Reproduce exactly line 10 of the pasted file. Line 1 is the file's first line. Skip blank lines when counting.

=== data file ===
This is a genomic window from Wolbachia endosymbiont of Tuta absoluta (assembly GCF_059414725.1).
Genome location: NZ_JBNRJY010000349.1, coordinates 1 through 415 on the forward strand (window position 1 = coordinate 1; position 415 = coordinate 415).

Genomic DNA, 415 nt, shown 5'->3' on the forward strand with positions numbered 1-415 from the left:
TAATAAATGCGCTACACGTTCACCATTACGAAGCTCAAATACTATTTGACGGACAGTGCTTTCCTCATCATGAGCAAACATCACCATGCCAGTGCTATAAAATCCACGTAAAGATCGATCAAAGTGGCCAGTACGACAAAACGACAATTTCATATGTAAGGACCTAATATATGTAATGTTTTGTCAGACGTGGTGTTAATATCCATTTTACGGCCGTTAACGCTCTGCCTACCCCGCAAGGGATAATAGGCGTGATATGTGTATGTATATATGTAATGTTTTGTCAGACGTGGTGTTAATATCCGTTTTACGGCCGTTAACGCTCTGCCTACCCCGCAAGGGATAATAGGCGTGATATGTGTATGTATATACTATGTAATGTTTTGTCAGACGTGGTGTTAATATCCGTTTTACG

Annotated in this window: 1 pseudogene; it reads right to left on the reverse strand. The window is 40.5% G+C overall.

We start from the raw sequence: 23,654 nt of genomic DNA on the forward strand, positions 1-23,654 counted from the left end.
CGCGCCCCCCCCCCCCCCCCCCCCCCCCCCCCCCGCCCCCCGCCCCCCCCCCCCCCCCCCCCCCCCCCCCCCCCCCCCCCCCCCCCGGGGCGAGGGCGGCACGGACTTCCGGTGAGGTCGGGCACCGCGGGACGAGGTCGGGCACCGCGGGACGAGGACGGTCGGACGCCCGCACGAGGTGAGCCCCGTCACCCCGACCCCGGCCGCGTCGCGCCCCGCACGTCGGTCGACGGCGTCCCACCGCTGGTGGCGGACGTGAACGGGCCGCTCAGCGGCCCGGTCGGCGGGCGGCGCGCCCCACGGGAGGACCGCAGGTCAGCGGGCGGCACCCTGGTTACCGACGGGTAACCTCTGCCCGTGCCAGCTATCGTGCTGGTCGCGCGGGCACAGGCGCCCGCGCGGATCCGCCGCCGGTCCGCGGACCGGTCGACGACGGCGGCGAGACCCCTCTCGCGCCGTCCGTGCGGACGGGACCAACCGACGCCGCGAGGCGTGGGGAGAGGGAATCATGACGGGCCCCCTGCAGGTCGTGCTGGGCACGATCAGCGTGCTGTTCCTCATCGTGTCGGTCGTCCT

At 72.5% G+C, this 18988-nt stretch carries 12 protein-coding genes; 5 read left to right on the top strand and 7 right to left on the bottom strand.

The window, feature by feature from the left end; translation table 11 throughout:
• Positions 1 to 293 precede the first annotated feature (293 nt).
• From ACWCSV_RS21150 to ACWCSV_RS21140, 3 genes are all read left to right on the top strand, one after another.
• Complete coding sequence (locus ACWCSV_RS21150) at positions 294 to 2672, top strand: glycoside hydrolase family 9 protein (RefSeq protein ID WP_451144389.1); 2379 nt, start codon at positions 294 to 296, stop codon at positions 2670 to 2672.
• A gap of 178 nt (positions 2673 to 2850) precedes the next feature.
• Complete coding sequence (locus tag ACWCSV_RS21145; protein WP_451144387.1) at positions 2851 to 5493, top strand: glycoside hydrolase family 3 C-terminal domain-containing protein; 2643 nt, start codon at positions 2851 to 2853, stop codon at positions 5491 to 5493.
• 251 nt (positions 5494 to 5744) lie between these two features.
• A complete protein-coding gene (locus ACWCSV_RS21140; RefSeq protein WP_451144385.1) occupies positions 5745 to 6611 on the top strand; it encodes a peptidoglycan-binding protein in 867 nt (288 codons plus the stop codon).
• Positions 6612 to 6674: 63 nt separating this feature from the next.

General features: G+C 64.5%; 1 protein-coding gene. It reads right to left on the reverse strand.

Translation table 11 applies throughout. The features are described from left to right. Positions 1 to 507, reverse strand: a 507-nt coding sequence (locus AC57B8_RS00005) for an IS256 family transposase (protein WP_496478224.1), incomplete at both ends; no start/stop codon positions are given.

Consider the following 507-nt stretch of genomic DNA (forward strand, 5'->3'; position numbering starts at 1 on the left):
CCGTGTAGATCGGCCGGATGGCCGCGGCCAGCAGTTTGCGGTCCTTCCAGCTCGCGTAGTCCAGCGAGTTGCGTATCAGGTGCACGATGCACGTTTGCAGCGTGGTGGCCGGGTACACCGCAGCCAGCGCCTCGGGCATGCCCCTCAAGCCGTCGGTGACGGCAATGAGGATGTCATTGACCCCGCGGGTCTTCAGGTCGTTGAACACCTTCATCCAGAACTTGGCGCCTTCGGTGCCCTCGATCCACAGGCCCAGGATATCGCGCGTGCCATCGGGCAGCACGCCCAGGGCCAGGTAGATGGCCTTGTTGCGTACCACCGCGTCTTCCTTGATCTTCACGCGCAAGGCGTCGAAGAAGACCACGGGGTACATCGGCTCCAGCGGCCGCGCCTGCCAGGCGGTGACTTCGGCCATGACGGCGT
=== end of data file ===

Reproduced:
• Positions 1 to 293 precede the first annotated feature (293 nt).